In addition, doctors are utilizing Thermage, a treatment that uses radio frequency to tighten collagen, and other minimally invasive laser treatments to address skin texture. This is also the time for Botox (if not started earlier) to treat the lines of facial expression and prevent them from becoming ingrained.
As the skin deteriorates it begins to lose volume, particularly beneath the eyes, in the cheeks and around the mouth. But injectable fillers help plump it up, says Dr. Mulholland, naming hyaluronic acid— a natural substance found in the body— as one of the most popular ingredients. Injected deep beneath the surface, it fills deflated areas for anywhere from four months to more than a year in some cases. Sculptra— a synthetic but biocompatible material called poly-L-lactic acid— stimulates collagen production to thicken and smooth skin. Taking up to six treatments, results can last as long as two years.
Gravity is having its way this decade. Expect to see more jowl, hollowing beneath the eyes, fat loss in the cheeks and loosening of skin— making grooves around the mouth more prominent, describes Rosen. The browline is also descending, causing some eyelid hooding, and expression lines are becoming more deeply ingrained.
The good news is your skin usually still has good elasticity, making facial fillers advantageous. Botox targets facial expression lines, while IPL, thermage and laser procedures address skin tone, tightening and texture. “Look at it as a ladder: you may need everything from your 20s on,” explains Rosen.
Because lasers and fillers are often part of a complete treatment plan, Rosen is studying, in his clinic, whether doing both at one time may affect the outcome. In the meantime, he suggests: “If you are having both, it may be wise to wait six weeks between the laser and filler to prevent any chance of the filler being moved.”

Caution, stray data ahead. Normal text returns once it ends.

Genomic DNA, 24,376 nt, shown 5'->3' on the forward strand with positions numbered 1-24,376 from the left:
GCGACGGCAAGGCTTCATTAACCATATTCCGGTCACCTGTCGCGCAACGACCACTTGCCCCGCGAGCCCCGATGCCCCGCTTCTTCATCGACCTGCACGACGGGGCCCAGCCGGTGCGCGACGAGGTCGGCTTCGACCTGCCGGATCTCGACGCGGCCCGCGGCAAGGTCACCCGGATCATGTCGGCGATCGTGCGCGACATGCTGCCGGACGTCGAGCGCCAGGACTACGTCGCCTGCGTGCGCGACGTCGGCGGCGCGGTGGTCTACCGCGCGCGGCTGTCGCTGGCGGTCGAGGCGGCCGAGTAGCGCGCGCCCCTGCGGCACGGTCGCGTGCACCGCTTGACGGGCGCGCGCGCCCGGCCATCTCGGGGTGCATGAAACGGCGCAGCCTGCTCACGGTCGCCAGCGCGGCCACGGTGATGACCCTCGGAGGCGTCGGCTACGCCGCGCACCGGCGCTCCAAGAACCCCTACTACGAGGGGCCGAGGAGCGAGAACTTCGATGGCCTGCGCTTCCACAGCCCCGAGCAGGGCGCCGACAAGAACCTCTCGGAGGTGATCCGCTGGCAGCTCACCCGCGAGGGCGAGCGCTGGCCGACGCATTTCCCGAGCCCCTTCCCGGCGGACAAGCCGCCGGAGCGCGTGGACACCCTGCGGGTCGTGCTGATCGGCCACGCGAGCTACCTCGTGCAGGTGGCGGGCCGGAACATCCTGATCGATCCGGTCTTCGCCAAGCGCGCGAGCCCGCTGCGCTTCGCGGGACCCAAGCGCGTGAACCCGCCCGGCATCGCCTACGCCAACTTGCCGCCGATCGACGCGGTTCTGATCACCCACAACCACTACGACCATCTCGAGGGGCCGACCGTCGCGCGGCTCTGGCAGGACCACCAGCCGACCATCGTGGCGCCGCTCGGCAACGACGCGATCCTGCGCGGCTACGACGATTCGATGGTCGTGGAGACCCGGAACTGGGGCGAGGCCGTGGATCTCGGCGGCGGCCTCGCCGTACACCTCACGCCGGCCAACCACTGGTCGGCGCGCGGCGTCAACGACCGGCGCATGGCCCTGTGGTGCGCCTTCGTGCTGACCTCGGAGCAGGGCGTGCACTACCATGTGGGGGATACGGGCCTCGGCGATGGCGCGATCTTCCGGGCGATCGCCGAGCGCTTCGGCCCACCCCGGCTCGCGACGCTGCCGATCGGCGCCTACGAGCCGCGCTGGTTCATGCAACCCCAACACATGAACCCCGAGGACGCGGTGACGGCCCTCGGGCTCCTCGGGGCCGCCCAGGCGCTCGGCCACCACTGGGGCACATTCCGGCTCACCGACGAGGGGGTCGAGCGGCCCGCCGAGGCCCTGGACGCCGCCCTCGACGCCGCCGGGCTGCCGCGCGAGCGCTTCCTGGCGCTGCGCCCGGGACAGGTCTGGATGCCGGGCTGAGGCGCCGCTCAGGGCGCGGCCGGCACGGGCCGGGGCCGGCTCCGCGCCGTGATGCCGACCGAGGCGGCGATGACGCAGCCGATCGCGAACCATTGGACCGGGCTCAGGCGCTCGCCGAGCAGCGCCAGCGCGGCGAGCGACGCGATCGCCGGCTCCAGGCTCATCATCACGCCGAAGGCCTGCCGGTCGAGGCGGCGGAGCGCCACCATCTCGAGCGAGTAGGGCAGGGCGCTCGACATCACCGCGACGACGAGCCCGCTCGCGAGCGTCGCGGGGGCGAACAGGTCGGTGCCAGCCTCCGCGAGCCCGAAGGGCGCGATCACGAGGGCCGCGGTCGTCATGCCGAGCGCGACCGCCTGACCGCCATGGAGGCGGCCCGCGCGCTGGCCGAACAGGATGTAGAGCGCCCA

Although these technological advances go a long way to put off or even eliminate surgery, a browlift along with lower or upper eyelid surgery is commonly done at this time to address the aging that occurs around the eyes, says Rival. Some women in their late 40s may even consider a limited facelift to address the jowls and neck area.
FIFTIES + BEYOND
Years of sun exposure add up to noticeable deflation, descent and deterioration in this decade, says Dr. Mulholland.
“This may be the time where more invasive treatments may be considered to treat the effects of facial aging,” explains Dr. Rival. “Botox and fillers are still helpful, but may not have the same effect if there is significant lax tissue to deal with.” More invasive laser treatments may be considered to treat the fine lines, wrinkles and age/sun spots. For good results with little downtime, doctors are touting fractional laser surfacing, where tiny pinpoints of laser light hit the surface of the skin in only a fraction of the area, leaving healthy skin in between the ablated areas. For volume, fat transfer— safe and oftentimes longer lasting than other fillers— may be considered to plump up the cheeks, hollows beneath eyes, the jawline and lips.
Facial surgery is most commonly considered in this decade, either a full facelift or mini-lifts in the brow, eyes and jaw, neck and jowl areas.